Sleep also appears necessary for our nervous systems to work properly. It is a well-known phenomenon that too little sleep often makes us drowsy and unable to effectively concentrate the next day. Multiple studies have shown a negative impact on memory, physical performance and ability to carry out math calculations, specifically. If sleep deprivation continues over the long term, other more dramatic symptoms may develop. These include hallucinations and mood swings, among others.

Sleep researchers have various theories as to why sleep is so critical to mental performance and even healthy brain functioning. Some believe sleep gives the neurons used while we are awake the chance to shut down and repair themselves. Without the repairs made during sleep, neurons may become depleted in energy or polluted with byproducts of normal cellular activities, causing them to malfunction during the awakened hours. Conversely, sleep, and in particular REM sleep, may also allow the brain to exercise connections among neurons that might otherwise deteriorate from lack of activity during the day. For example, the “chase sequences” of some dreams might be a means to exercise the “fight or flight” mechanisms of the brain that get seldom used in our daily lives in the modern world.

To Repair Physical Damage and Optimize Mental Functioning

Many cells increase production and reduce the breakdown of proteins during deep sleep. Proteins are the building blocks for cell growth and repair of damage caused by things such as stress and ultraviolet rays. Deep sleep also seems to help people maintain optimal emotional and social functioning while they are awake. A study in rats indicated that specific nerve-signaling patterns which they generated during the day were repeated during deep sleep. It has been theorized that this is a process that helps to encode memories and improve learning. [4] 

3. Creating & Maintaining Structure

  • Increase your sense of control by developing a consistent daily routine when possible – ideally, one that is similar to your pre-pandemic schedule.
  • Make sure you get enough sleep on a regular basis.
  • If you work from home, create a well-organized COVID-19 workplace and set a regular time to end your work for the day, whenever possible.

4. Updating Knowledge & Access to Resources

  • Know the facts about COVID-19 and share accurate information with people you care about.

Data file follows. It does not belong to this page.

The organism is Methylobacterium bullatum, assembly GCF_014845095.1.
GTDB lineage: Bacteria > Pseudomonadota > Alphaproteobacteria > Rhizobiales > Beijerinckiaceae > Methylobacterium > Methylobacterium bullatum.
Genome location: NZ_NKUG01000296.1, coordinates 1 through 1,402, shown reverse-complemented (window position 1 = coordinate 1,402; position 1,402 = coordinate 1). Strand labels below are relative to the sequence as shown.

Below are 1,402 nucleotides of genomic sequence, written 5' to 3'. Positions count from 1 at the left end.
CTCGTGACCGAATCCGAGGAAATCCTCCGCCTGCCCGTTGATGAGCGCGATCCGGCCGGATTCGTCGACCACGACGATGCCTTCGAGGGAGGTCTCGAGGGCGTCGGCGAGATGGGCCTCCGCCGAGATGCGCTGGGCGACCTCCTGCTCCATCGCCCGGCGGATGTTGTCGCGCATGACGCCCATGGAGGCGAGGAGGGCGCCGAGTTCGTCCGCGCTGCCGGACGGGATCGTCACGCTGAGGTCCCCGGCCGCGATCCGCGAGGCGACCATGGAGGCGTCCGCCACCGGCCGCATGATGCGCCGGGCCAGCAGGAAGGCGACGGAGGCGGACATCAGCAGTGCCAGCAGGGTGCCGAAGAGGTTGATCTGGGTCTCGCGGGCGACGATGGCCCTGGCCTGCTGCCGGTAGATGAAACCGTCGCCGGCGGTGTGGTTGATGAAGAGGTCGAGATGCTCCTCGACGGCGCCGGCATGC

• Ask about how to access mental health resources in your workplace.
  • Identify those things which you do not have control over and do the best you can with the resources available to you. [1]

How Vaccinations Change the Picture

As more Americans become fully vaccinated, the things we can do safely change in a number of ways. However, there is also a lot of confusion regarding what can be done safely both inside and outside of the workplace for vaccinated individuals. The following checklist from the CDC highlights some of the things that “open up” to vaccinated individuals, as well as some things that should still be avoided.

Things you can do

  • Visit inside a home or private setting without a mask with other fully vaccinated people of any age
  • Visit inside a home or private setting without a mask with one household of unvaccinated people who are not at risk for severe illness
  • Travel domestically without a pre-or post-travel test
  • Travel domestically without quarantining after travel
  • Travel internationally without a pre-travel test depending on the destination
  • Travel internationally without quarantining after travel

Things to avoid

  • Visit indoors, without a mask, with people at increased risk for severe illness from COVID-19
  • Attend medium or large gatherings [6]

Emerging Stronger & More Resilient from the COVID-19 Pandemic

The COVID-19 pandemic has changed the way we all work and live our lives, adding numerous new stressors to our daily routines. Although each of us will personally experience different stress-inducing factors in our workplaces, we can all improve our responses to these stressors by following some simple steps in our work and home lives. A three-fold approach of 1.) proactively identifying potential sources of stress, 2.) being aware of our own personal symptoms of stress as they manifest themselves, and 3.) setting up a well-organized functional COVID-19 workplace environment for your home or your office. Companies will need to continue to develop HR strategies that allow their employees to keep working while recognizing the possible multiple stressors that are caused by the COVID-19 pandemic.

TPG HR Services USA can help your company navigate any COVID-19 workplace challenges as well as any other possible employee relations issues. Contact us today at 732-917-6000 to find out how we can help.